Sleuthing the Aisles
- How to Take the Mystery Out of Mystery Shopping
Canadian Grocer, November 2004. Shellee Fitzgerald
Your eyes and ears, mystery shoppers can uncover how your store is measuring up, but do your homework before enlisting the services of a mystery shopping firm.
It is a widely held belief in the retail world that for every customer who complains about the service they receive while shopping there are another 26 who don't bother, they simply leave the store and there's a very real risk that they won't return. In fact, according to the U.S.-based Mystery Shopping Providers Association (MSPA), 69% of lost customers are a result of poor customer service.
Fierce competition, not only from other grocers but also from alternative channels, means customers have more choice than ever before as to where to spend their dollars. Obviously, customer service is a critical point of differentiation from your competitors. And although you recognize this and may be spending lots of money training your staff on how to give your customers the best possible experience in your store, how do you know if this training is really being used and that you aren't just throwing your money away?
Mystery shopping companies insist that this is where they can help. Although the concept of using mystery shoppers to evaluate a store's performance and adherence to standards is nothing new – it's been around since the '40's – in recent years, retailers have latched onto it hoping to gain a competitive edge.
Indeed, there are numerous advantages to using mystery shoppers. By providing feedback from the front lines, mystery shopping reports can pinpoint strengths and weaknesses in your business and ultimately help you boost profits, build customer loyalty and improve the performance of your staff.
“They can work, because obviously having another pair of eyes and another set of experiences looking at something that you do all of the time is really good,” says Len Kubas, president of Kubas Consultants in Toronto. “You get a different perspective.”
And unlike customer comment cards, surveys or even focus groups, mystery shopping reports are completed by trained shoppers who go into your store to anonymously measure specific criteria – determined by you – thereby offering an objective, rather than subjective, evaluation of your store's performance.
“It's factual, we're not measuring perception and that is probably the largest difference within that market research environment,” says Sean Cavanagh, president of Oakville, Ont.-based Tenox Appraisal Systems, Inc., a key player in the industry, “It's reality versus perception.”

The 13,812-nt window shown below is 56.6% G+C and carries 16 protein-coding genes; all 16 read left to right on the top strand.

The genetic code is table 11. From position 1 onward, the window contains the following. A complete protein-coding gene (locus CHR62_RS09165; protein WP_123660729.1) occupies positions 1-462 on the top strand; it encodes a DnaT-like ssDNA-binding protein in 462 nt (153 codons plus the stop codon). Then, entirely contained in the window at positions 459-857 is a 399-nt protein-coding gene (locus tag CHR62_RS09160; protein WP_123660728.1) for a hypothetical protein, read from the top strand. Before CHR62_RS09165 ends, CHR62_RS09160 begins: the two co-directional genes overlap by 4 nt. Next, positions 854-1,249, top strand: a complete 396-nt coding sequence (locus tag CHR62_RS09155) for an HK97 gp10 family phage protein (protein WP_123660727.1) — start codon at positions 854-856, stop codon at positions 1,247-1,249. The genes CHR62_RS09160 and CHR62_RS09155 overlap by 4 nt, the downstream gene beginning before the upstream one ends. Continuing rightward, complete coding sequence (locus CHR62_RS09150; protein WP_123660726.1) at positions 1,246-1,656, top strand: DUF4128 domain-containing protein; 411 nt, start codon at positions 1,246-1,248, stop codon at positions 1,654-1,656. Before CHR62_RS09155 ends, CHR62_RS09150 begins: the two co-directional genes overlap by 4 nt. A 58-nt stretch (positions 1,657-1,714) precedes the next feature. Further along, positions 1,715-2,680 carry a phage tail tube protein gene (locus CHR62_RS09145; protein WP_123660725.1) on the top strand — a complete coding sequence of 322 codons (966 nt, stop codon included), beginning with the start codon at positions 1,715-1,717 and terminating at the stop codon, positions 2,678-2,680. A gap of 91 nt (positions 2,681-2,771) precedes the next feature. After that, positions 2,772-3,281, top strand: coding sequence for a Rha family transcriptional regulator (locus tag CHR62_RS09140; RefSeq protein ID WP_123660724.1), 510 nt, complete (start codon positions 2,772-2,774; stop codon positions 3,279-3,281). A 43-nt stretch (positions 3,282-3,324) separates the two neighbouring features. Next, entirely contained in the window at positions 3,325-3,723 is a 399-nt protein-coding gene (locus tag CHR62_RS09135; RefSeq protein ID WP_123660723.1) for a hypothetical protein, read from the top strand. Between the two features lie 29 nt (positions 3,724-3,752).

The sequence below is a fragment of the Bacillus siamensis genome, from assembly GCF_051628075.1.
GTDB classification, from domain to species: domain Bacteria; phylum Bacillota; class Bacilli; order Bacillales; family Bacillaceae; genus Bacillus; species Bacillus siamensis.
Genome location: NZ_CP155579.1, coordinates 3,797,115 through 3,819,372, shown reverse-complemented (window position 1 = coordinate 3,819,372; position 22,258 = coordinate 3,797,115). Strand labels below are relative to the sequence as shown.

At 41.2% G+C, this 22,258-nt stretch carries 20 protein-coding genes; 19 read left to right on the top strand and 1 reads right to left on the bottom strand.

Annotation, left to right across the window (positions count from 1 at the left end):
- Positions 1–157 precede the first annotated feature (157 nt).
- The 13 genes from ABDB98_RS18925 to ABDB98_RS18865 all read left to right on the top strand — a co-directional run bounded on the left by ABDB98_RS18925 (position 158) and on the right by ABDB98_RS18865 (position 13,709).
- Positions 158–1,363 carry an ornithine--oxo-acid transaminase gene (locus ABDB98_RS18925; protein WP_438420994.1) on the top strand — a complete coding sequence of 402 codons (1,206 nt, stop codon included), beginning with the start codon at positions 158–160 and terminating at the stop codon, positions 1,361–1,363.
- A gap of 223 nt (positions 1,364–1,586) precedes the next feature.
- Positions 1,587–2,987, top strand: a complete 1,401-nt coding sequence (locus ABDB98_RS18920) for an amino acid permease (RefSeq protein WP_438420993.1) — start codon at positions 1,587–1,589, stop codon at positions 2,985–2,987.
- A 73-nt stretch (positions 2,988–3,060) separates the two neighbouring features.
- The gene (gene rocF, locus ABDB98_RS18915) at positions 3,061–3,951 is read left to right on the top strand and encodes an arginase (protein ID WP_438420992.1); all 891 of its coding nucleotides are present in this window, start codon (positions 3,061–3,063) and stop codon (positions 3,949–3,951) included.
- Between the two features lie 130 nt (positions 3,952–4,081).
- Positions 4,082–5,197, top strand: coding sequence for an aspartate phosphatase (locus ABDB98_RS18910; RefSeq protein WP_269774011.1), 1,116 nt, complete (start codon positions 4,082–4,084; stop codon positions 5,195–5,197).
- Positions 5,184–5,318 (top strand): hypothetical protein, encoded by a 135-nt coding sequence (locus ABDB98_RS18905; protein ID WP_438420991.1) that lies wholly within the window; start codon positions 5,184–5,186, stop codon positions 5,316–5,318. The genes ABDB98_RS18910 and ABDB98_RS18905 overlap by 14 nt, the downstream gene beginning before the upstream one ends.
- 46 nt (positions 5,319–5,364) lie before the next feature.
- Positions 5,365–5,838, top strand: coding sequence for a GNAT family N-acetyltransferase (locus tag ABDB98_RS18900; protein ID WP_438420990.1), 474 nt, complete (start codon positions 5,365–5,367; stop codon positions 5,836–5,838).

While there are clearly many benefits to having a mystery shopping program, you'll have to do some investigating of your own to determine which company will best meet your needs. Here are some key points to consider:
• First and foremost, make sure the company you're considering is reputable. Mystery shopping is a US$1.5 billion industry (worldwide), and a quick web search will yield a seemingly endless number of companies offering mystery shopping services; not all are reliable or above board. Cavanagh says before making any decisions, retailers should ask the company to provide them with references from clients and make sure to “check those references.” How long the company has been in business and whether or not it has a roster of long-term clients is also a good indication of its performance.
Dawn Boyce, mystery shopping division manager at CV Marketing Research in Abbotsford, B.C. says another way to gauge if a company is reputable is to find out if it's a member of MSPA, the largest professional trade association in the industry. Boyce says members “have to agree to certain standards and rules” set out by the association such as conducting services in an honest and ethical manner.
• Another important factor to consider when selecting a mystery shopping services provider is whether or not it has experience in your industry. Different companies will specialize in different industries so to get the most bang for your buck it's smart to go with a company that understands the specific challenges of the grocery industry. “It's [grocery] a far more complex shopping experience, from the context that it's very departmentalized,” says Cavanagh, whose company counts grocers among its clients, although he would not reveal which ones. “You've got upwards of 10 different individuals who can actually be evaluated during a visit,” he says, noting that mystery shoppers have to go through and evaluate each of the departments: deli, produce, checkout, customer service and so on. The “shop,” therefore, can take longer, than in other retail outlets and the questionnaire the shopper must complete following the visit typically has more questions and thus more data to review, tabulate and summarize.
• The geographical reach of the mystery shopping company is an important consideration. If you're an independent you need to hire a firm that can deploy shoppers to your community. If you're a chain operating in several communities or provinces, then you need a service provider who has shoppers in all of those areas so you can get a complete picture of what is happening in your stores and measure whether your customers in Halifax are having the same shopping experience as those in Abbotsford, B.C. or Calgary. “If they're [shoppers] not where you need them to be, it's not helpful,” says CV Marketing's Boyce.